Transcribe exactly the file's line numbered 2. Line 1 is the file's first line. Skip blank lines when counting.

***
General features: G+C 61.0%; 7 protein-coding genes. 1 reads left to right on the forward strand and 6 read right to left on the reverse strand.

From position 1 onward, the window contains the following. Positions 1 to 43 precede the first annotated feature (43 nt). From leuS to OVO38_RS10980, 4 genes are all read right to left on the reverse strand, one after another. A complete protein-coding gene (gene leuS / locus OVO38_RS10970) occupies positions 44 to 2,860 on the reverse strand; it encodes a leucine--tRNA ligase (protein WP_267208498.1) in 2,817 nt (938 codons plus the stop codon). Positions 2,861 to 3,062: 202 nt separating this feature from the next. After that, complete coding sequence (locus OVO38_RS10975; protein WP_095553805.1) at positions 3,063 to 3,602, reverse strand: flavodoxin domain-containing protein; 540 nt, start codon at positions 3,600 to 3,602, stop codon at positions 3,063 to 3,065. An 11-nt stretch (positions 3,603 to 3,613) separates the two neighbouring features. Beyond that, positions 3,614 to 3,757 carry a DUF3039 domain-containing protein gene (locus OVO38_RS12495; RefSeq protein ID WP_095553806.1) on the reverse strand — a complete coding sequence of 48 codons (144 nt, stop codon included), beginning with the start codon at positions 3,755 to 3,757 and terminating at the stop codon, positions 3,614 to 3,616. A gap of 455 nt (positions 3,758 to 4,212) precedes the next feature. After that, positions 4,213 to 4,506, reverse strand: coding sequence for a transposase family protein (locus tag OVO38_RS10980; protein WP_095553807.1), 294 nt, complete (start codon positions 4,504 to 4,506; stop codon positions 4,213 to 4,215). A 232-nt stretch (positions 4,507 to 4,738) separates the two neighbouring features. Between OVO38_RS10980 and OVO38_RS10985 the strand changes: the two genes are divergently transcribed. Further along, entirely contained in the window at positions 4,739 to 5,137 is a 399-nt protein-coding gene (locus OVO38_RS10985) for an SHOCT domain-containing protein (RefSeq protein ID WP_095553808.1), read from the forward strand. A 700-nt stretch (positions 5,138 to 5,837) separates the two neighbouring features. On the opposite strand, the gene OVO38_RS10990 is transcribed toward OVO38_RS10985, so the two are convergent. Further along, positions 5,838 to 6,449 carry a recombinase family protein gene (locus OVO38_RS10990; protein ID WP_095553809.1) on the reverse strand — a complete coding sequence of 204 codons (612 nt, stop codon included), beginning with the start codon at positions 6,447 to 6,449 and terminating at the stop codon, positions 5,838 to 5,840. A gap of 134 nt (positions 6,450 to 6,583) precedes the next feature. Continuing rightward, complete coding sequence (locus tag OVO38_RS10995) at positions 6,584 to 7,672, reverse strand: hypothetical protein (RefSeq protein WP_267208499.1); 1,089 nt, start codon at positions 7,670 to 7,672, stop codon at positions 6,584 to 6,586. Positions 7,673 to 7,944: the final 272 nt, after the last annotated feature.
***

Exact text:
From position 1 onward, the window contains the following. Positions 1 to 43 precede the first annotated feature (43 nt). From leuS to OVO38_RS10980, 4 genes are all read right to left on the reverse strand, one after another. A complete protein-coding gene (gene leuS / locus OVO38_RS10970) occupies positions 44 to 2,860 on the reverse strand; it encodes a leucine--tRNA ligase (protein WP_267208498.1) in 2,817 nt (938 codons plus the stop codon). Positions 2,861 to 3,062: 202 nt separating this feature from the next. After that, complete coding sequence (locus OVO38_RS10975; protein WP_095553805.1) at positions 3,063 to 3,602, reverse strand: flavodoxin domain-containing protein; 540 nt, start codon at positions 3,600 to 3,602, stop codon at positions 3,063 to 3,065. An 11-nt stretch (positions 3,603 to 3,613) separates the two neighbouring features. Beyond that, positions 3,614 to 3,757 carry a DUF3039 domain-containing protein gene (locus OVO38_RS12495; RefSeq protein ID WP_095553806.1) on the reverse strand — a complete coding sequence of 48 codons (144 nt, stop codon included), beginning with the start codon at positions 3,755 to 3,757 and terminating at the stop codon, positions 3,614 to 3,616. A gap of 455 nt (positions 3,758 to 4,212) precedes the next feature. After that, positions 4,213 to 4,506, reverse strand: coding sequence for a transposase family protein (locus tag OVO38_RS10980; protein WP_095553807.1), 294 nt, complete (start codon positions 4,504 to 4,506; stop codon positions 4,213 to 4,215). A 232-nt stretch (positions 4,507 to 4,738) separates the two neighbouring features. Between OVO38_RS10980 and OVO38_RS10985 the strand changes: the two genes are divergently transcribed. Further along, entirely contained in the window at positions 4,739 to 5,137 is a 399-nt protein-coding gene (locus OVO38_RS10985) for an SHOCT domain-containing protein (RefSeq protein ID WP_095553808.1), read from the forward strand. A 700-nt stretch (positions 5,138 to 5,837) separates the two neighbouring features. On the opposite strand, the gene OVO38_RS10990 is transcribed toward OVO38_RS10985, so the two are convergent. Further along, positions 5,838 to 6,449 carry a recombinase family protein gene (locus OVO38_RS10990; protein ID WP_095553809.1) on the reverse strand — a complete coding sequence of 204 codons (612 nt, stop codon included), beginning with the start codon at positions 6,447 to 6,449 and terminating at the stop codon, positions 5,838 to 5,840. A gap of 134 nt (positions 6,450 to 6,583) precedes the next feature. Continuing rightward, complete coding sequence (locus tag OVO38_RS10995) at positions 6,584 to 7,672, reverse strand: hypothetical protein (RefSeq protein WP_267208499.1); 1,089 nt, start codon at positions 7,670 to 7,672, stop codon at positions 6,584 to 6,586. Positions 7,673 to 7,944: the final 272 nt, after the last annotated feature.